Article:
6 billion in the Chinese ride-hailing firm, the Wall Street Journal reports, citing people familiar with the problem. 100 billion Vision Fund, could help the Chinese firm broaden in self-driving car technologies, the report said. Didi became China’s ride-hailing champ after it merged with rival Uber Technologies’ China operations last year. 600 million funding round in Kuaidi Dache in 2015, which merged with Didi later. Through the Vision Fund, SoftBank CEO Masayoshi Son hopes to focus on multimillion-dollar investments in areas such as autonomous driving and artificial intelligence, the Journal said. 36 billion after the Uber China merger. As part of the offer, Uber became the biggest shareholder in Didi.
Prime Minister Theresa May enjoyed a rare good day in Parliament, fighting off her opponents and earning the endorsement of British politicians to get to delay Brexit day. The result on Thursday means her Brexit plan — which has twice been turned down by huge majorities in the House of Commons – continues to be in play.
The House of Commons voted 412 to 202 to aid May’s motion, which as well as contacting for a hold off also discloses May’s strategy for getting her unpopular offer approved. March 11 – Reuters (Abhinav Ramnarayan): “Euro zone bond yields dipped on Monday after German commercial production fell in January, adding weight to market bets on a slowing European economy and the European Central Bank’s dovish policy stance.
Industrial output data showed that Europe’s largest economy is still experiencing trade frictions and unease about Brexit after narrowly avoiding recession this past year. March 12 – Financial Times (Paul Callan, Bassem Bendary and Yohann Sequeira): “The developing world could be going towards a fresh debt crisis. Public debt in growing markets now averages 50% of gross home product, the best level since the 1980s. A lot more than 80% of developing countries have increased their general public debt before five years. March 11 – Financial Times (Laura Pitel): “Turkey’s president Recep Tayyip Erdogan is confronting his first tough economy in ten years as he prepares for local elections that will test his party’s grasp on the country’s largest towns.
March 11 – Financial Times (Colby Smith): “The inevitable is here: Turkey is in recession. For the first time in a decade… By all accounts, it was a matter of time just. March 13 – CNBC (Jeff Cox): “Global debt has jumped since the financial crisis, though one rankings agency believes it poses less danger than the last time around significantly.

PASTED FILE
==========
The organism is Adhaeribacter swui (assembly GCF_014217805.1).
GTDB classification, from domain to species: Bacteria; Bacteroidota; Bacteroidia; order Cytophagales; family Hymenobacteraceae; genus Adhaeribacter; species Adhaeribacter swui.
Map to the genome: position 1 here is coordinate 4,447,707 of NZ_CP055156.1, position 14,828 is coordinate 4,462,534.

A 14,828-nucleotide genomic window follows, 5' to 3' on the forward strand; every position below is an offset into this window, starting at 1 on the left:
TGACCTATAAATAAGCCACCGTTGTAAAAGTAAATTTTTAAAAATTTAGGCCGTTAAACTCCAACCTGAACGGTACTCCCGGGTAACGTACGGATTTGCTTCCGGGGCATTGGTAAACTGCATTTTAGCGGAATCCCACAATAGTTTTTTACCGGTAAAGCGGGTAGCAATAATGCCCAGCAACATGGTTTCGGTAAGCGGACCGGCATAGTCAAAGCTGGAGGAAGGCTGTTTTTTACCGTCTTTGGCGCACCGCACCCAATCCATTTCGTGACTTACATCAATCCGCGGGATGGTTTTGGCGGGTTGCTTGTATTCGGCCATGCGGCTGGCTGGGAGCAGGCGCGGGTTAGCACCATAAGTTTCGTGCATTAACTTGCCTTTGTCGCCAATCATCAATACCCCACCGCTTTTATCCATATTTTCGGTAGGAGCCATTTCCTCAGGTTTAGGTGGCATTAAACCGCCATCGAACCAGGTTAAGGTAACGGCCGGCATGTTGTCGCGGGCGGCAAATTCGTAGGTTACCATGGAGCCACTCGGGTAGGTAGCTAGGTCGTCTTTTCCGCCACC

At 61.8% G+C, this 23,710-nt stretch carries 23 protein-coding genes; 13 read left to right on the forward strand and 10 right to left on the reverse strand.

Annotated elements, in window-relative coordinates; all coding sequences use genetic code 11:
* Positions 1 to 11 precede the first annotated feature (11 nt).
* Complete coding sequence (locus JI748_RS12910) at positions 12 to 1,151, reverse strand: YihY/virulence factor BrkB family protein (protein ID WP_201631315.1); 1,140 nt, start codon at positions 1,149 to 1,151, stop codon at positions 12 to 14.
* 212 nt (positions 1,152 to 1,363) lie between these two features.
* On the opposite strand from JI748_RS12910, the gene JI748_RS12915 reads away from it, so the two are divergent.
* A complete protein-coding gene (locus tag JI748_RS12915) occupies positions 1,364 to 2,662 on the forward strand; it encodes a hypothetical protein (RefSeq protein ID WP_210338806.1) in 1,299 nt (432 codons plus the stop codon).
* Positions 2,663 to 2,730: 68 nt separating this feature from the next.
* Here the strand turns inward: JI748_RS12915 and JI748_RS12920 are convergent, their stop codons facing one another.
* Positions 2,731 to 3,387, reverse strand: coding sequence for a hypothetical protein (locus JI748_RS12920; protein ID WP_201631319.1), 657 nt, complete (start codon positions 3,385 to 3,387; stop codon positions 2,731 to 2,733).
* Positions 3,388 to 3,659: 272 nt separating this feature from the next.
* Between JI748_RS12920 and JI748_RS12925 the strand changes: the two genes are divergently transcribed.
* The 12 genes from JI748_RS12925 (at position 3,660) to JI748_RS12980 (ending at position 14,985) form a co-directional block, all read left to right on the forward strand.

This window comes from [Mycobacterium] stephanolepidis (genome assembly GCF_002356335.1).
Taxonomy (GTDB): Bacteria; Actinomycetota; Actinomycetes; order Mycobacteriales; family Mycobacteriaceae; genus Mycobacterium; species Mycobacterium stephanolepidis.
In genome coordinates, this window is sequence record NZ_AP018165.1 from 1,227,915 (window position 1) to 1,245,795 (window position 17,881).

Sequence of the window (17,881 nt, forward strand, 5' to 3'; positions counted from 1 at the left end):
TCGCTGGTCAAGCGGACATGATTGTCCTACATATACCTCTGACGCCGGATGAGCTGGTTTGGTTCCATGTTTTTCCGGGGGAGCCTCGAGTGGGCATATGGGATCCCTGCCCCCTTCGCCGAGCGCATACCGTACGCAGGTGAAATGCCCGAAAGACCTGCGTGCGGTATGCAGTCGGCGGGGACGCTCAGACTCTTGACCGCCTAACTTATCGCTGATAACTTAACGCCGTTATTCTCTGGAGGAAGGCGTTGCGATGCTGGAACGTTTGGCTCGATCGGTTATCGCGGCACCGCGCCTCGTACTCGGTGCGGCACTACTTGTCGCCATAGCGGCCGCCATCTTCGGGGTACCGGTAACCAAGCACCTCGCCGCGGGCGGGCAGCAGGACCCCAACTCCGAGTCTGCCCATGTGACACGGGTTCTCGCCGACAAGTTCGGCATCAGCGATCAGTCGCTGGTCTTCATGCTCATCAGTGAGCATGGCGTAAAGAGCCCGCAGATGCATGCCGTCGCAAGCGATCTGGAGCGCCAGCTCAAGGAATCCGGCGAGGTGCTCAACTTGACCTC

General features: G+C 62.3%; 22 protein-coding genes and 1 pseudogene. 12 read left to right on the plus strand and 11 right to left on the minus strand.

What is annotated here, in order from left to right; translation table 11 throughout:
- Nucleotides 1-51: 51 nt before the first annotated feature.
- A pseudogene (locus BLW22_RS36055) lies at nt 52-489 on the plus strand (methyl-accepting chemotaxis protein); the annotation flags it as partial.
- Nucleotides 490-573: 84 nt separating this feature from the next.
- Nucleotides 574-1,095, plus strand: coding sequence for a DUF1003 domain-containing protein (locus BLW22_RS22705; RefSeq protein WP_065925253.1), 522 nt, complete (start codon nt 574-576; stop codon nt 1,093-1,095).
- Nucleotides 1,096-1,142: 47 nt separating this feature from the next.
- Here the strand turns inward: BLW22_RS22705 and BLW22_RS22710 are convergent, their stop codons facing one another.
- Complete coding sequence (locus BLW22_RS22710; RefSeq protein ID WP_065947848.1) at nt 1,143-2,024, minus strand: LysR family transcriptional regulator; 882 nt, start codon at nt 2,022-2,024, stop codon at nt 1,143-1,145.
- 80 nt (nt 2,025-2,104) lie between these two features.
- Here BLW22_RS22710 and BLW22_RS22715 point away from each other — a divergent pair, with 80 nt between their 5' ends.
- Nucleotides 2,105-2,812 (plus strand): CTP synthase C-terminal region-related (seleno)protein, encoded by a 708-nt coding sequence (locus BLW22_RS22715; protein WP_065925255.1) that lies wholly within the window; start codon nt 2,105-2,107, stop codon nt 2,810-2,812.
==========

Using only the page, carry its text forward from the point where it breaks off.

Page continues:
62.4 trillion, or 77% higher than it did prior to the open public borrowing binge began. March 11 – Bloomberg (Fergal O’Brien): “The global economy’s sharp loss of acceleration through 2018 has remaining the speed of extension the weakest because the global financial crisis a decade ago, according to Bloomberg Economics. Its new GDP tracker places world growth at 2.1% on a quarter-on-quarter annualized basis, down from about 4% in the center of last year.
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While there’s a chance that the overall economy may find a foothold and arrest the slowdown, ‘the risk is that downward momentum shall be self-sustaining, ’ say economists Dan Hanson and Tom Orlik. March 13 – Bloomberg (Adam Haigh): “Last October, the world’s stock of negative-yielding debt had tumbled by over fifty percent from its record high as investors adjusted to the end of super-loose monetary policy.
Now it’s soaring again following the dovish pivots across the world. March 10 – Wall Street Journal (Avantika Chilkoti): “Investors have powered the eurozone’s most carefully followed government relationship yield close to negative territory for the very first time since 2016, underscoring the bleak view for the Western european overall economy more and more. March 14 – Bloomberg (Erik Hertzberg): “Canadian home values fell last year for the first time in three decades amid falling prices in a few of the country’s priciest markets, as debt burdens increased even.
March 11 – Bloomberg (Luke Kawa): “That audio you’ve been hearing is U.S. March 12 – Bloomberg (Justina Lee): “With regards to slicing and dicing equities based on their factors, the strategy dearest by quants is exhibiting symptoms of sickness. The task is diagnosing how serious it is. Month This, Neuberger Berman can be the latest big name to close a fund predicated on factor trading, which uses characteristics like value and quality to bet which stocks will outperform over time.
The decision comes after a similar move by Columbia Threadneedle in December. It’s anecdotal, sure, but it’s adding up to an extremely gloomy picture across the industry and re-energizing a issue about the potency of such strategies. One of the most popular factors, momentum, has expanded a unpleasant 2018 into this season. ‘As the president said, every option is up for grabs to deliver to the Venezuelan people the democracy they deserve. March 12 – Reuters (Vivian Sequera and Deisy Buitrago): “Venezuela ordered American diplomats on Tuesday to leave within 72 hours after President Nicolas Maduro accused U.S.